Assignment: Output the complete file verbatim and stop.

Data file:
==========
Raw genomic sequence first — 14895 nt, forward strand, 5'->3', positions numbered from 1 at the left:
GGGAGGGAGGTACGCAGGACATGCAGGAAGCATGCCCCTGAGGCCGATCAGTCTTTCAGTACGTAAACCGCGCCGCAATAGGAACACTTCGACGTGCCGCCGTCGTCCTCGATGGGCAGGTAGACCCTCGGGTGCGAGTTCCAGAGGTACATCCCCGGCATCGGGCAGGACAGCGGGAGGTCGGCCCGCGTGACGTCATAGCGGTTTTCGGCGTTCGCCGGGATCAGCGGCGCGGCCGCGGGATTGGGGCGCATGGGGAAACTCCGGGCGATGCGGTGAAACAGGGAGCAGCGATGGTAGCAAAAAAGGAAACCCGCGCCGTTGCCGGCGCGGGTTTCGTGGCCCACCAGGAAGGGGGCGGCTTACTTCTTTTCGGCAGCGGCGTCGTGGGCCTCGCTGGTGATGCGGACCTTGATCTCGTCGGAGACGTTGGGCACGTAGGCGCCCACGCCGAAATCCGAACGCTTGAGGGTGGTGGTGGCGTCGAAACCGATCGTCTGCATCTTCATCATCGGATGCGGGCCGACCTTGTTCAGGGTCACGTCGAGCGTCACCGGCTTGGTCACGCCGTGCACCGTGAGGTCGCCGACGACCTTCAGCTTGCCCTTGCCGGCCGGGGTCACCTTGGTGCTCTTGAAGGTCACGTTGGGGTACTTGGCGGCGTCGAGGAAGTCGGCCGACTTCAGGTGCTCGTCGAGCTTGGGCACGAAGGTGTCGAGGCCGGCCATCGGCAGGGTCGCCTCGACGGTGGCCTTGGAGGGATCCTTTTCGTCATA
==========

Raw genomic sequence first — 14895 nt, forward strand, 5'->3', positions numbered from 1 at the left:
GGGAGGGAGGTACGCAGGACATGCAGGAAGCATGCCCCTGAGGCCGATCAGTCTTTCAGTACGTAAACCGCGCCGCAATAGGAACACTTCGACGTGCCGCCGTCGTCCTCGATGGGCAGGTAGACCCTCGGGTGCGAGTTCCAGAGGTACATCCCCGGCATCGGGCAGGACAGCGGGAGGTCGGCCCGCGTGACGTCATAGCGGTTTTCGGCGTTCGCCGGGATCAGCGGCGCGGCCGCGGGATTGGGGCGCATGGGGAAACTCCGGGCGATGCGGTGAAACAGGGAGCAGCGATGGTAGCAAAAAAGGAAACCCGCGCCGTTGCCGGCGCGGGTTTCGTGGCCCACCAGGAAGGGGGCGGCTTACTTCTTTTCGGCAGCGGCGTCGTGGGCCTCGCTGGTGATGCGGACCTTGATCTCGTCGGAGACGTTGGGCACGTAGGCGCCCACGCCGAAATCCGAACGCTTGAGGGTGGTGGTGGCGTCGAAACCGATCGTCTGCATCTTCATCATCGGATGCGGGCCGACCTTGTTCAGGGTCACGTCGAGCGTCACCGGCTTGGTCACGCCGTGCACCGTGAGGTCGCCGACGACCTTCAGCTTGCCCTTGCCGGCCGGGGTCACCTTGGTGCTCTTGAAGGTCACGTTGGGGTACTTGGCGGCGTCGAGGAAGTCGGCCGACTTCAGGTGCTCGTCGAGCTTGGGCACGAAGGTGTCGAGGCCGGCCATCGGCAGGGTCGCCTCGACGGTGGCCTTGGAGGGATCCTTTTCGTCATA